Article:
Darlington transistor

Circuit layout Darlington transistor
Figure 12
The current gain of power transistors is approximately 10. If a high output power is required, the input signal must provide a current which is just 10 times lower than those of the output signal. If your input signal doesn't provide such a high current, you can amplify the input signal by using a small signal transistor and using the output of the first amplifying circuit as input of the second circuit with the power transistor. Instead of two entire circuits, you can use two bipolar transistors connected in such a way that the current amplified by the first transistor is amplified further by the second one. A compound structure using this principle is called Darlington transistor.
The bias voltage at the operating point is approximately twice the voltage of a normal transistor, because there are two junctions between base and emitter of the Darlington transistor.

Output

Output signal
Figure 13
The amplifying circuit has boosted the peak to peak voltage of the input signal from just 0.25V to 8V. But what about the output power? If you would connect another loudspeaker at the output clamps of the amplifier, you won't hear anything coming out of it while tipping at the membrane of the loudspeaker connected to the input circuit. When checking the output voltage of the circuit, you will recognize that there is a clear shift of the operating point! Consider the very low DC resistance (normally 4Ω or 8Ω) of the loudspeaker, which is now connected in parallel to the load resistor (390Ω). Turn on your brain before readjusting the operating point!. The voltage drop at the load resistor is 6V at the operating point, hence the current running through the device is 6V / 390Ω = 15mA. By attaching the 8Ω loudspeaker in parallel to the load resistor, the resistance of the total load decreases to just (Rload * Rspeaker) / (Rload + Rspeaker) = 7.8Ω By readjusting the operating point, the current running (mostly) through the loadspeaker would increase to 6V / 7.8Ω = 769mA. The power dissipated by the loudspeaker is Uspeaker * Ispeaker = 4.5W even without any input signal attached to the circuit. That might burn the loudspeaker connected to the output circuit!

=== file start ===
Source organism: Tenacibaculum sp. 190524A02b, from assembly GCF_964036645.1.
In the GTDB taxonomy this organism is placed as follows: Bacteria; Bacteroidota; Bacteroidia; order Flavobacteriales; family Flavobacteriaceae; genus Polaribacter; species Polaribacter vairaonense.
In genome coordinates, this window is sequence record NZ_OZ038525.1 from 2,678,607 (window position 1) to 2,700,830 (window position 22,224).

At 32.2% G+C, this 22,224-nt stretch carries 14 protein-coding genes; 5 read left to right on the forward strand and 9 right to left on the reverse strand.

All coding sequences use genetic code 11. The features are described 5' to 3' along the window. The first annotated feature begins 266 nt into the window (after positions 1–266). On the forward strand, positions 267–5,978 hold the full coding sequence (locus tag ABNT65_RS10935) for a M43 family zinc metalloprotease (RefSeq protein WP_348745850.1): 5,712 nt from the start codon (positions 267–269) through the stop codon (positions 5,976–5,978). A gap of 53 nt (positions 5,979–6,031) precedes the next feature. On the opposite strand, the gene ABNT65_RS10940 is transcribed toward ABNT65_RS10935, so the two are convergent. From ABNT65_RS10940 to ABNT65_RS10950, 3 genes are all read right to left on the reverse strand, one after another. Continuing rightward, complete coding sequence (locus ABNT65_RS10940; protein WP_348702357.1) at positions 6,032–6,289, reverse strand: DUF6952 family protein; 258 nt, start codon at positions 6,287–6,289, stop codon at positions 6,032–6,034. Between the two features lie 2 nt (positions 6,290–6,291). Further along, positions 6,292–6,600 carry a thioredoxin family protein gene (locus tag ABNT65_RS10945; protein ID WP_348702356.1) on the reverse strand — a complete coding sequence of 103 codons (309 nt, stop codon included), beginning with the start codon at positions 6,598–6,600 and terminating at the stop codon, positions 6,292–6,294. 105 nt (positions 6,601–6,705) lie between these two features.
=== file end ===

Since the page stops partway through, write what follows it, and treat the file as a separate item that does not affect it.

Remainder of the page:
A simple solution to that problem is connecting a capacitor in series to the output circuit. Now the direct current fraction is locked from running through the output circuit. As soon as the voltage drop at the load resistor alters (caused by an altering input signal), a current is running through the output loudspeaker. The power output of the circuit is still very low, hence just a low sound is coming out of the device. Remember the maximum direct current running through the load transistor is 12V / 390Ω = 31mA, the accordant power output is 12V * 0.031A = 369mW. When replacing the load resistor by another one with a lower resistance, the power output increases. With a 180Ω resistor we get 12V * 12V / 180Ω = 800mW. But remember the direct current running through the output circuit at the operating point increases to 33mA with a power dissipation of 6V *6V / 180Ω = 200mW, which is close to the maximum power dissipation of the resistor (250mW). A solution of that problem is the:

Push-pull output circuit

PNP amplifying stage
Figure 14
When using a PNP transistor instead of a NPN transistor, the circuit has to be altered slightly. Now the resistance of the transistor (hence the voltage drop) is increasing with increasing (positive) input voltage. The load resistor is connected between ground (negative terminal) and collector.
Push-pull amplifying circuit
Figure 15
A push-pull amplifier consists of two transistors, one being a NPN type and one being a PNP type receiving the same input signal. Those transistor pair is typically matched in specifications except for polarity. Matched inverted polarity devices are called complementary pairs.
The circuit is connected to two independent voltage sources (e. g. two batteries with an output voltage of 12V). The positive terminal of the lower battery is connected to the negative terminal of the upper battery. This point is the reference potential (ground).